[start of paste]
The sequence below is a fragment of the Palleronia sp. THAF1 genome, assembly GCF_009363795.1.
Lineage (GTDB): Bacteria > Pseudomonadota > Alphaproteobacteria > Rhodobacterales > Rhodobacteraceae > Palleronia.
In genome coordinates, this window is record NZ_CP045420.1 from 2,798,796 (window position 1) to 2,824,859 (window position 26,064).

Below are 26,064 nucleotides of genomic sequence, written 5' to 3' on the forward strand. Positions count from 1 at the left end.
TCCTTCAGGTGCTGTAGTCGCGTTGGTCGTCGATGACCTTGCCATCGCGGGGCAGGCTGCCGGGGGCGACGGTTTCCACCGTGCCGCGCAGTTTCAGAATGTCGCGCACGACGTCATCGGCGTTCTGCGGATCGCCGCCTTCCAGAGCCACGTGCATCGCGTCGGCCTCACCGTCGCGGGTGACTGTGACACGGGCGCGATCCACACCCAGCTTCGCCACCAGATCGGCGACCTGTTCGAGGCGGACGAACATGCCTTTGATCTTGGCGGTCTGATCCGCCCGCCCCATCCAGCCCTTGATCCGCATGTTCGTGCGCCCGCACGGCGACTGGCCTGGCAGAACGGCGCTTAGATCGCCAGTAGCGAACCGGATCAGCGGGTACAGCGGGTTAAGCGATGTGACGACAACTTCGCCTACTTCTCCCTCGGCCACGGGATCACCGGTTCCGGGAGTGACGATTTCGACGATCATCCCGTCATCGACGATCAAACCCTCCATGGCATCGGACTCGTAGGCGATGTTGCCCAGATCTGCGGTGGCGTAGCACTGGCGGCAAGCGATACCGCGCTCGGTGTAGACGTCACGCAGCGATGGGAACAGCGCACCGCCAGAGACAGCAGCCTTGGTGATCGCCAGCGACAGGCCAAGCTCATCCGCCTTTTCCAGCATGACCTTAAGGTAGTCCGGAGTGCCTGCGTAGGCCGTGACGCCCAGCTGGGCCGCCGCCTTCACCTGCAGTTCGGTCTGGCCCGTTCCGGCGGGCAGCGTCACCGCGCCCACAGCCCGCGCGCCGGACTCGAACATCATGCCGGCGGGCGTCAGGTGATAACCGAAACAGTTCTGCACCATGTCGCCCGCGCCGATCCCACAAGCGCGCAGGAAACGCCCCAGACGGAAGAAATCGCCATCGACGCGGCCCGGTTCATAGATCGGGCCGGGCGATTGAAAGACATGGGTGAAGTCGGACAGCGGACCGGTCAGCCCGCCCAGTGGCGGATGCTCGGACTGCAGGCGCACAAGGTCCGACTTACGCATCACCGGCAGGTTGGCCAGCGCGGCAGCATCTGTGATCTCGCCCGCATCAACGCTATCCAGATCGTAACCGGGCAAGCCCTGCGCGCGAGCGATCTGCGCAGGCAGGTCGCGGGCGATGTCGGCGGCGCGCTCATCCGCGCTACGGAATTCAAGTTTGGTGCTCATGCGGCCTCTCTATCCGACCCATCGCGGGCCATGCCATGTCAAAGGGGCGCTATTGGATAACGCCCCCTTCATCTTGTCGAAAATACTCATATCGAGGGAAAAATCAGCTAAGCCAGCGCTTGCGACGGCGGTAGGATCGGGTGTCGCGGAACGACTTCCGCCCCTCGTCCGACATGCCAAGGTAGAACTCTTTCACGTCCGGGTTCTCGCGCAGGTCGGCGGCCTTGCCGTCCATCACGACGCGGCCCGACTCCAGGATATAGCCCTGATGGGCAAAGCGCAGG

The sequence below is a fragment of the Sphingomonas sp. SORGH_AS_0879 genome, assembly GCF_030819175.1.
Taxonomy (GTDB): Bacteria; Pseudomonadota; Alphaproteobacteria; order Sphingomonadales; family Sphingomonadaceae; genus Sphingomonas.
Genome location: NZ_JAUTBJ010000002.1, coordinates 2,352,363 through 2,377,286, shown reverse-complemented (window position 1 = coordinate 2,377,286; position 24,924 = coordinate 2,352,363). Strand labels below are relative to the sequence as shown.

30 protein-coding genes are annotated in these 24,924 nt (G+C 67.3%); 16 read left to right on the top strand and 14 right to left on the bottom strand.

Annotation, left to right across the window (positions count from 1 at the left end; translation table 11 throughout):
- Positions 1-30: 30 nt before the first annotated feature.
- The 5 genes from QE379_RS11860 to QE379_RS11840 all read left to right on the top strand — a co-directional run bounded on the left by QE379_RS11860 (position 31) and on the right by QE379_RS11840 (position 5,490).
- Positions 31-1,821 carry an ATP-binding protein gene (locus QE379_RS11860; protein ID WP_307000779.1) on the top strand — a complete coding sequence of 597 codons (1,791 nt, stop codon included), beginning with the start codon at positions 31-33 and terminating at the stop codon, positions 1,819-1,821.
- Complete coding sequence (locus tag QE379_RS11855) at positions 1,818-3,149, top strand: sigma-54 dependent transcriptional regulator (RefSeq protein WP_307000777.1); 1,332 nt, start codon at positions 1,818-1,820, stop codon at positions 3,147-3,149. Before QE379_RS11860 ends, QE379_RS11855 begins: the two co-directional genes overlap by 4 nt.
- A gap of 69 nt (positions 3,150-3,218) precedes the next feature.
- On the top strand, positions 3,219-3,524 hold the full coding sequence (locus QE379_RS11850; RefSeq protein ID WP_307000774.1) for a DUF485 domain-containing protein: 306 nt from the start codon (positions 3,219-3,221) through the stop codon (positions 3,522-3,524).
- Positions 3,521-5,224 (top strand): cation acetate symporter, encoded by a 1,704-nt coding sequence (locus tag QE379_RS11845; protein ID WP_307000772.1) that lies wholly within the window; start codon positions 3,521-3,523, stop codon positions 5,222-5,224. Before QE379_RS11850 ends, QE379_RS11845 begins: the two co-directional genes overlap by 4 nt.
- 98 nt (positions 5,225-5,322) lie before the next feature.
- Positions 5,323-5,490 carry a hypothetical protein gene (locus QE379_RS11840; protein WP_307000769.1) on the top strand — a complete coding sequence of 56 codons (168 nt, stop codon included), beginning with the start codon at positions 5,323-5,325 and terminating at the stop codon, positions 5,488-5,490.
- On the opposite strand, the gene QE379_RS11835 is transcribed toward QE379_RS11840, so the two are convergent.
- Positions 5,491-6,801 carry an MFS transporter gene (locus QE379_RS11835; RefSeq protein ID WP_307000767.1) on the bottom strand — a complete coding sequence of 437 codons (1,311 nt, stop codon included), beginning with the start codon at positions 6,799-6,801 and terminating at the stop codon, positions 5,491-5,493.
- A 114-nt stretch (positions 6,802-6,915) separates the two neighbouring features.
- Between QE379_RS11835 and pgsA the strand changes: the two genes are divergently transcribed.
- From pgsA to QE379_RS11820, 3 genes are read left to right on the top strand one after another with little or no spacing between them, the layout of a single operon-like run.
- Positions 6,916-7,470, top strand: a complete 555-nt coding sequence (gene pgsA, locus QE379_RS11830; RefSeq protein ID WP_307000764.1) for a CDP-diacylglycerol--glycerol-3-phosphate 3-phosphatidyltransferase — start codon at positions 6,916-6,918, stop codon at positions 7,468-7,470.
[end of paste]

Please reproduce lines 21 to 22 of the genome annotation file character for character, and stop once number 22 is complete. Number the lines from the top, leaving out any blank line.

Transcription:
- Positions 5,491-6,801 carry an MFS transporter gene (locus QE379_RS11835; RefSeq protein ID WP_307000767.1) on the bottom strand — a complete coding sequence of 437 codons (1,311 nt, stop codon included), beginning with the start codon at positions 6,799-6,801 and terminating at the stop codon, positions 5,491-5,493.
- A 114-nt stretch (positions 6,802-6,915) separates the two neighbouring features.